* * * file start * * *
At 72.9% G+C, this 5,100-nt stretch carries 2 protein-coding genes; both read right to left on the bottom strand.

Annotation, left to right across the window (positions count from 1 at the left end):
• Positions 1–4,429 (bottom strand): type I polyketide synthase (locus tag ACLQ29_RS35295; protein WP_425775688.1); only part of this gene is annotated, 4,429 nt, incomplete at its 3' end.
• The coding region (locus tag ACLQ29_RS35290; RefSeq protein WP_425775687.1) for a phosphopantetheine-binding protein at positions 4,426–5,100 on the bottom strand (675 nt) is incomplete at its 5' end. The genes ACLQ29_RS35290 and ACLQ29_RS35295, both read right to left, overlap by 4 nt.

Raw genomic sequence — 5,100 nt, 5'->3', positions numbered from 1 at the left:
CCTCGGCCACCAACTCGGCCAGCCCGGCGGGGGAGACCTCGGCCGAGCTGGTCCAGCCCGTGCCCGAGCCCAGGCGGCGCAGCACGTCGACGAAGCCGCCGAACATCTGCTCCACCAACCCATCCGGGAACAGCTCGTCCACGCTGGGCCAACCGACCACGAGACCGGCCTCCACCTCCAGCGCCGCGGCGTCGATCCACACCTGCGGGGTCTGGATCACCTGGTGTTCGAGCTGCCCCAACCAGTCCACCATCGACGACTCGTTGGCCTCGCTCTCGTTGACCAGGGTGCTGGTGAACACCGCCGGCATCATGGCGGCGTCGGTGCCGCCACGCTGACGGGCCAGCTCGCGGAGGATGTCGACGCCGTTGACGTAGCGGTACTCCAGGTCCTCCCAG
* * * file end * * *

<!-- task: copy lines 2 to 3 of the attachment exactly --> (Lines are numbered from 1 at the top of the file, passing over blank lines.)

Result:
Annotation, left to right across the window (positions count from 1 at the left end):
• Positions 1–4,429 (bottom strand): type I polyketide synthase (locus tag ACLQ29_RS35295; protein WP_425775688.1); only part of this gene is annotated, 4,429 nt, incomplete at its 3' end.